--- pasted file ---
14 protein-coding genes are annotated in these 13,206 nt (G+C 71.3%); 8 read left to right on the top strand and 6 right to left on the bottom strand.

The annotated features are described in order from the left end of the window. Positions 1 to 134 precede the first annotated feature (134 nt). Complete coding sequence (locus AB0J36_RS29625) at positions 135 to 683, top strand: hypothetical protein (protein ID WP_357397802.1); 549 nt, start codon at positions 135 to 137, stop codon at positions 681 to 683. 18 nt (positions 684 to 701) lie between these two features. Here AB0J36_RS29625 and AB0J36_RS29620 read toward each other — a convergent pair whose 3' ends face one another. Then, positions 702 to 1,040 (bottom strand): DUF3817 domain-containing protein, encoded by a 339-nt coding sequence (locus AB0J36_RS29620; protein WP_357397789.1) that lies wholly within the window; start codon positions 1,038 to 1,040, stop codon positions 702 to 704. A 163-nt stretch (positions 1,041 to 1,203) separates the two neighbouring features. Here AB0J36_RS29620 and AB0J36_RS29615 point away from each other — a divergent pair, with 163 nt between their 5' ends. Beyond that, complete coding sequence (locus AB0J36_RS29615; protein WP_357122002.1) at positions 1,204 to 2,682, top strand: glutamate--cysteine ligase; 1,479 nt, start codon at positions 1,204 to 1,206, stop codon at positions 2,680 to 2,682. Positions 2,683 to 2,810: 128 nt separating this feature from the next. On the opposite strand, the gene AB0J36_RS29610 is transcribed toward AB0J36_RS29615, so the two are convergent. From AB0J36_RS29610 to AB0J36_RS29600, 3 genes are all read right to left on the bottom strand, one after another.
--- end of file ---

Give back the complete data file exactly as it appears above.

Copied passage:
14 protein-coding genes are annotated in these 13,206 nt (G+C 71.3%); 8 read left to right on the top strand and 6 right to left on the bottom strand.

The annotated features are described in order from the left end of the window. Positions 1 to 134 precede the first annotated feature (134 nt). Complete coding sequence (locus AB0J36_RS29625) at positions 135 to 683, top strand: hypothetical protein (protein ID WP_357397802.1); 549 nt, start codon at positions 135 to 137, stop codon at positions 681 to 683. 18 nt (positions 684 to 701) lie between these two features. Here AB0J36_RS29625 and AB0J36_RS29620 read toward each other — a convergent pair whose 3' ends face one another. Then, positions 702 to 1,040 (bottom strand): DUF3817 domain-containing protein, encoded by a 339-nt coding sequence (locus AB0J36_RS29620; protein WP_357397789.1) that lies wholly within the window; start codon positions 1,038 to 1,040, stop codon positions 702 to 704. A 163-nt stretch (positions 1,041 to 1,203) separates the two neighbouring features. Here AB0J36_RS29620 and AB0J36_RS29615 point away from each other — a divergent pair, with 163 nt between their 5' ends. Beyond that, complete coding sequence (locus AB0J36_RS29615; protein WP_357122002.1) at positions 1,204 to 2,682, top strand: glutamate--cysteine ligase; 1,479 nt, start codon at positions 1,204 to 1,206, stop codon at positions 2,680 to 2,682. Positions 2,683 to 2,810: 128 nt separating this feature from the next. On the opposite strand, the gene AB0J36_RS29610 is transcribed toward AB0J36_RS29615, so the two are convergent. From AB0J36_RS29610 to AB0J36_RS29600, 3 genes are all read right to left on the bottom strand, one after another.